1. ## Please explain Span and Kernel

Would someone please explain what the KERNEL and SPAN of a matrix are in plain english.
that would be fantastic!

2. Originally Posted by jmaximum
Would someone please explain what the KERNEL and SPAN of a matrix are in plain english.
that would be fantastic!
Stop thinking of a matrix as a matrix and start thinking of it as a linear mapping between two vector spaces, $M: U \rightarrow V$. Then the kernel of your linear map (matrix) is everything that is mapped to the zero vector, $\{u: uM=0 \in V\}$.

The span, on the other hand, is the image of your linear map. It is everything in V which is mapped to, $\{v \mid v=uM \text{ for some } u \in U\}$.

3. I follow you on the kernel, but I am still not getting it for the span. how do you find the span in the first place?

4. Strictly speaking, there is no such thing as the "span" of a matrix. "Span" only applies to a set of vectors. The span of a set of vectors is the set of all possible linear combinations of those vectors. The "span" of a matrix is really the span of the columns of the vector thought of as vectors.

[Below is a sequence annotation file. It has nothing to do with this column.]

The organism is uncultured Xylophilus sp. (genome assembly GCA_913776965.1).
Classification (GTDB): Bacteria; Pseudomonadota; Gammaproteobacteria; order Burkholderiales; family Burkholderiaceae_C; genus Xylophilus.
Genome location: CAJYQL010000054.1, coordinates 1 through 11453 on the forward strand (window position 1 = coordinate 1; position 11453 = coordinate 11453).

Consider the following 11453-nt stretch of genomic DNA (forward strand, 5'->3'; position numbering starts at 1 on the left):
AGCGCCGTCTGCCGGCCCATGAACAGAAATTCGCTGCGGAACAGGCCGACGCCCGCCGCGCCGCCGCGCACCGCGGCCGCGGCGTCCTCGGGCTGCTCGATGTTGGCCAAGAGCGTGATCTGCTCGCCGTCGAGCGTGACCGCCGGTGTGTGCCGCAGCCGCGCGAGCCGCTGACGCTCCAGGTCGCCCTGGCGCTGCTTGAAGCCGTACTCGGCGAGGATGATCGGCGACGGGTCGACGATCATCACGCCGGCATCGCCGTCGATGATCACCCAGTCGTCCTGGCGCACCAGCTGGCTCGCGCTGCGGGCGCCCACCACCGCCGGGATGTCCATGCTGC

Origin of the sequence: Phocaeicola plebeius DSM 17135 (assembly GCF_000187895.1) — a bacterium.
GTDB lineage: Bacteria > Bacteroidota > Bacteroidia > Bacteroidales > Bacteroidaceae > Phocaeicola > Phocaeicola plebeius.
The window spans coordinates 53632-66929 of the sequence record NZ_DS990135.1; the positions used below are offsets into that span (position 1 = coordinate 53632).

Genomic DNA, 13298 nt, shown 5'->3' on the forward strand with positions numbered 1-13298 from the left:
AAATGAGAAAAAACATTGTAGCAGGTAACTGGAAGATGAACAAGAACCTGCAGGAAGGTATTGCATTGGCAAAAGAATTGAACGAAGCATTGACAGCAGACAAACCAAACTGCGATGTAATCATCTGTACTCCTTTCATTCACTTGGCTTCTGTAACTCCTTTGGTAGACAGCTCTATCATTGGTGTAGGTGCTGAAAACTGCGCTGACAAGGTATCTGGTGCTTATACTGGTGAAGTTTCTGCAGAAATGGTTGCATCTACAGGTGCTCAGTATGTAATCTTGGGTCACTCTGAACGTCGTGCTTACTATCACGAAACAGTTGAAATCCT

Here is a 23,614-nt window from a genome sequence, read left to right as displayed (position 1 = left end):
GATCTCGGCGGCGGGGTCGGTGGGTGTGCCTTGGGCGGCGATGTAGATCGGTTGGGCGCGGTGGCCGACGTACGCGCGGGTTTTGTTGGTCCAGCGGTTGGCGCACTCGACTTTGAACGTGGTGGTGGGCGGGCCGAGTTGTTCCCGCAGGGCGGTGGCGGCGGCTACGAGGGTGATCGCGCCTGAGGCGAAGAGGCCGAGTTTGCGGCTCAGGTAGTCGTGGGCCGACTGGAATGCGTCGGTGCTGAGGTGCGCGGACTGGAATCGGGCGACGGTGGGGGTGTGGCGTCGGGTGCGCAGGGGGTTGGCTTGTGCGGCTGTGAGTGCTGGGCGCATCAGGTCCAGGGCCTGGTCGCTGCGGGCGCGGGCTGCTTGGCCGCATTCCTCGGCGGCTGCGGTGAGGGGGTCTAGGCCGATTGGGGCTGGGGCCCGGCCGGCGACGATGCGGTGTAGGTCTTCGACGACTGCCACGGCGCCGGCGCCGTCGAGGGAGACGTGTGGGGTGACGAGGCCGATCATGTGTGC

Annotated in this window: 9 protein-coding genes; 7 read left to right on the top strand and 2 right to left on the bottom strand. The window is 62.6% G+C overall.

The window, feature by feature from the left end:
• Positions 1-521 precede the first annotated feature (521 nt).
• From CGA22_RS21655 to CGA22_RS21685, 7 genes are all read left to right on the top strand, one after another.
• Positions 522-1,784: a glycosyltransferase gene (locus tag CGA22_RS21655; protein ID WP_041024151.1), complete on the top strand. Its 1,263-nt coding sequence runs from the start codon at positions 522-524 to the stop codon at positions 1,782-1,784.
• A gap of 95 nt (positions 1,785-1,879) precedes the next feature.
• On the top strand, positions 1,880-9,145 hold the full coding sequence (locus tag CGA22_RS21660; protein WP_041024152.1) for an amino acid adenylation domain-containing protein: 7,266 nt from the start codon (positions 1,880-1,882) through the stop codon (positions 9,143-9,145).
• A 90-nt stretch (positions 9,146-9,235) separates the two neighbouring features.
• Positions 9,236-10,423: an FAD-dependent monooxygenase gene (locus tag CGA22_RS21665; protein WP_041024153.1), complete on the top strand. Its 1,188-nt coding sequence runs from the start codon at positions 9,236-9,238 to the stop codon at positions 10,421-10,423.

For example, the "span" of the matrix $\begin{bmatrix}1 & 2 \\ 3 & 4\end{bmatrix}$ is the span of {<1, 3>, <2, 4>}. And since those are independent vectors, the span is all of $R^2$.

The "span" of the matrix $\begin{bmatrix}1 & 2 \\ 2 & 4\end{bmatrix}$ is the span of {<1, 2>, <2, 4>} which, because <2, 4>= 2<1, 2>, is just "all multiples of <1, 2>".

Now suppose <x, y> is any 2-vector. Then $\begin{bmatrix}1 & 2 \\ 2 & 4\end{bmatrix}\begin{bmatrix}x \\ y\end{bmatrix}= \begin{bmatrix}x+ 2y \\ 2x+ 4y\end{bmatrix}$. Notice that 2x+ 4y= 2(x+ 2y) so that any vector of the form Av, for this matrix A, lies in the "span" of A.

That means that another way to think of the "span" of a matrix A is as the "range" of the function f(x)= Ax.

And, of course, the kernel is the set of x such that f(x)= Ax= 0.

A more common name for the "span" of a matrix is the "column space" or "image" of the matrix.

5. wow. you just made what three textbooks and 1 professor could not explain in a simple fashion sound easy!
thanks a bunch.

however, the /math you typed in the middle did not resolve to anything, and I could not quite follow it.

6. Originally Posted by jmaximum
wow. you just made what three textbooks and 1 professor could not explain in a simple fashion sound easy!
thanks a bunch.

however, the /math you typed in the middle did not resolve to anything, and I could not quite follow it.
I forgot the ending "[/tex]". I have fixed it.